Gentlemen, I will trouble you no further; I am afraid indeed I have too long trespassed on your patience, I will therefore proceed to call my witnesses.

On the examination of the witnesses, to the matters mentioned by Mr. Erskine in his Speech, the witness for the Crown, Thomas Dunn, was so entirely contradicted, that Mr. Law interposing, in the manner stated in the preface, the trial ended, and Mr. Walker and the other Defendants were acquitted.

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The Trial began on the 28th of October, and ended on the 5th

of November, 1794.

SUBJECT OF THE TRIAL. We have not been without considerable difficulties in preparing the introduction to Mr. Erskine's Speech upon this most memorable State Trial.

It was our original intention, as we have before stated, to have published such of Mr. Erskine's Speeches as we were able to collect, in the same manner as those of the Master of the Rolls in Ireland had been printed in Dublin, which led, as we have said, to the present publication prefixing only, as in that collection, a short account of the occasions on which they were delivered. But as we advanced in the work, we found some of the Speeches, which we had collected, so closely connected with political differences in our own times, that, to avoid even the appearance of partiality, ar of any desire to render the work subservient to the sentiments ar views of any particular class of persons, however eminent; above all, to avoid the most distant appearance of entering into the imputed or supposed

designs of the persons prosecuted by Government, and defended in the Speeches in question, we found it advisable, because in those instances practicable, to print not only the Speeches for the Crown, but the whole substance of the evidence. This could not be done, upon the present occasion, without printing the whole Trial, which occupies three large volumes : yet, to give to Mr. Erskine's Speech--the publication of which is our principal designits true spirit and effect, we found that it would be necessary to explain the nature of the arguments it opposed, and of the evidence which it appealed to, and had prepared a concise statement of the whole case.--Still apprehensive, . however, that we must be suspected of leaning to the side of the parties accused by Government-and be charged with giving a garbled publication from motives foreign to our profession, we resolved to print the entire Speech of the Attorney General, in which he detailed the whole body of the evidence, and also the law respecting high treason, as he meant to apply it against the Prisoners, which, with the answer to it by Mr. Erskine, brings forward the whole outline, of this interesting proceeding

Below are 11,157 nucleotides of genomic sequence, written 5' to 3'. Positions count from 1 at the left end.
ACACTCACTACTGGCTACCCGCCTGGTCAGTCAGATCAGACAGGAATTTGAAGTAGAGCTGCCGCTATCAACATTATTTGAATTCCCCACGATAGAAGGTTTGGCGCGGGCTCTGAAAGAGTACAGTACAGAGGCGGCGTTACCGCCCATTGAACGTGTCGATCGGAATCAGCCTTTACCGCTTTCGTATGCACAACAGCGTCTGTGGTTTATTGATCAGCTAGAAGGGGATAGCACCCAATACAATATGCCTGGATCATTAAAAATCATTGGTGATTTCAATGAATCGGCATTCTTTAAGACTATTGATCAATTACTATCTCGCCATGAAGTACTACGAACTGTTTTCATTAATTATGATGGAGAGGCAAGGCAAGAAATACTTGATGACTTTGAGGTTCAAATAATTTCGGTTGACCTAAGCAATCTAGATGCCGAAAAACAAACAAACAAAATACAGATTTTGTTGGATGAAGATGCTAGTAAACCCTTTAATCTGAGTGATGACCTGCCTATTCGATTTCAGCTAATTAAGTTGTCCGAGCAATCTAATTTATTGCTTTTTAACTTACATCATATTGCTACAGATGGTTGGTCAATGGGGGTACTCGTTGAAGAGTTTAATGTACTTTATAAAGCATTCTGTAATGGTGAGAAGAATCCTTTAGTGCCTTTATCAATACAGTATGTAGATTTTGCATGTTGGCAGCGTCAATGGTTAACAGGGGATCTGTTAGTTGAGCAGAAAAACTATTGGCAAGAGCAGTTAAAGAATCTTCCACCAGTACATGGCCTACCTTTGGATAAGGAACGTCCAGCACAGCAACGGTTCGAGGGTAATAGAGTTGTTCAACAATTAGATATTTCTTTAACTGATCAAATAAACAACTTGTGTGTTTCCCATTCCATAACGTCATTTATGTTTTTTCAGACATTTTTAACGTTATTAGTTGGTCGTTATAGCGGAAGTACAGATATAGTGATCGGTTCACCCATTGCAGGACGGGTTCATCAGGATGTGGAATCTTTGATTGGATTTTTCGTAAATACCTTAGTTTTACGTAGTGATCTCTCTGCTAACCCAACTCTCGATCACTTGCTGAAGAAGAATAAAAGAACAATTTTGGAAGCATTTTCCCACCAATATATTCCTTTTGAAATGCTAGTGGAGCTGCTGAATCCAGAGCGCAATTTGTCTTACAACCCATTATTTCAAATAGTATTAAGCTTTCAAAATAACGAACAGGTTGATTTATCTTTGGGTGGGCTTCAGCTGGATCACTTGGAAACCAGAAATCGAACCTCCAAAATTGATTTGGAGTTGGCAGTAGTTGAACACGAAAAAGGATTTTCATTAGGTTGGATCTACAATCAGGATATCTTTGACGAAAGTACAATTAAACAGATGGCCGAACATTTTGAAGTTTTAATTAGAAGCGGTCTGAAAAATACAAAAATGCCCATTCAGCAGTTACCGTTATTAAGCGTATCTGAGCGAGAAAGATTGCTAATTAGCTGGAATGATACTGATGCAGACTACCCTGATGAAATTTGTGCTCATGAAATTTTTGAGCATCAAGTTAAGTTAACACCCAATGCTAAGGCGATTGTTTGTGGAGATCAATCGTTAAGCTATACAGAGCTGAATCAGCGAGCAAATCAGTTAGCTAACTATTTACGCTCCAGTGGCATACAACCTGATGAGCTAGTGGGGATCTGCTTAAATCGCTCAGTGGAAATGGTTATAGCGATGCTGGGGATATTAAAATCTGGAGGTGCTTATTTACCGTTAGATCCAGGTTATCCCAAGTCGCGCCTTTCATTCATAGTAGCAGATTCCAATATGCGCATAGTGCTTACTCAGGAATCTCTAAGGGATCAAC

Never, perhaps, were any persons accused of high treason (certainly not since the government became settled at the Revolution) exposed to such great difficulties in making their defence. - It will be seen by the following Speeches, and by the Indictment prefixed to them, that the Prisoners were charged with compassing and imagining the death of the King, the overt act